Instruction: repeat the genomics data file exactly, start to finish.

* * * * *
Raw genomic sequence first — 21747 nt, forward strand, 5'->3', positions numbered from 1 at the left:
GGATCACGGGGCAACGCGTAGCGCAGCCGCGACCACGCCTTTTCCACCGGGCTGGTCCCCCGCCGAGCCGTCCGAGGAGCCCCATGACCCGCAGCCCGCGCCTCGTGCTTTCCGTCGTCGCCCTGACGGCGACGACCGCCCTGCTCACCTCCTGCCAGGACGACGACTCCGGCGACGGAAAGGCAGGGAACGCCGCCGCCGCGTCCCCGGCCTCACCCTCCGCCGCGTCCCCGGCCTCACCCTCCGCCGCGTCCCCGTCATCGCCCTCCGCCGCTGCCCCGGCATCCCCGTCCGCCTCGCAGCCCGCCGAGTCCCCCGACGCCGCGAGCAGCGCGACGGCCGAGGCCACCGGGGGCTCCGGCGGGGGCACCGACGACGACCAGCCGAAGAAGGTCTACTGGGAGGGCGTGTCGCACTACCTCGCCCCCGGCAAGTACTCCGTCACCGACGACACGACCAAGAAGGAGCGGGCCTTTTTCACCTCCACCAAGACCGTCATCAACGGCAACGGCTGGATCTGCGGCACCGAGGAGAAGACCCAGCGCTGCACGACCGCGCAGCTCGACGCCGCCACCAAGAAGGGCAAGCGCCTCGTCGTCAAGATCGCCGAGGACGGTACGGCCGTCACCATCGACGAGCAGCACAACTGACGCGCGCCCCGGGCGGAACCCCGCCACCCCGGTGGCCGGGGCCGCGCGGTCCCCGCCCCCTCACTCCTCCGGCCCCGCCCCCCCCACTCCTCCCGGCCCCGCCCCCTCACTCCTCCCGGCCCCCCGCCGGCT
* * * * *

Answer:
Raw genomic sequence first — 21747 nt, forward strand, 5'->3', positions numbered from 1 at the left:
GGATCACGGGGCAACGCGTAGCGCAGCCGCGACCACGCCTTTTCCACCGGGCTGGTCCCCCGCCGAGCCGTCCGAGGAGCCCCATGACCCGCAGCCCGCGCCTCGTGCTTTCCGTCGTCGCCCTGACGGCGACGACCGCCCTGCTCACCTCCTGCCAGGACGACGACTCCGGCGACGGAAAGGCAGGGAACGCCGCCGCCGCGTCCCCGGCCTCACCCTCCGCCGCGTCCCCGGCCTCACCCTCCGCCGCGTCCCCGTCATCGCCCTCCGCCGCTGCCCCGGCATCCCCGTCCGCCTCGCAGCCCGCCGAGTCCCCCGACGCCGCGAGCAGCGCGACGGCCGAGGCCACCGGGGGCTCCGGCGGGGGCACCGACGACGACCAGCCGAAGAAGGTCTACTGGGAGGGCGTGTCGCACTACCTCGCCCCCGGCAAGTACTCCGTCACCGACGACACGACCAAGAAGGAGCGGGCCTTTTTCACCTCCACCAAGACCGTCATCAACGGCAACGGCTGGATCTGCGGCACCGAGGAGAAGACCCAGCGCTGCACGACCGCGCAGCTCGACGCCGCCACCAAGAAGGGCAAGCGCCTCGTCGTCAAGATCGCCGAGGACGGTACGGCCGTCACCATCGACGAGCAGCACAACTGACGCGCGCCCCGGGCGGAACCCCGCCACCCCGGTGGCCGGGGCCGCGCGGTCCCCGCCCCCTCACTCCTCCGGCCCCGCCCCCCCCACTCCTCCCGGCCCCGCCCCCTCACTCCTCCCGGCCCCCCGCCGGCT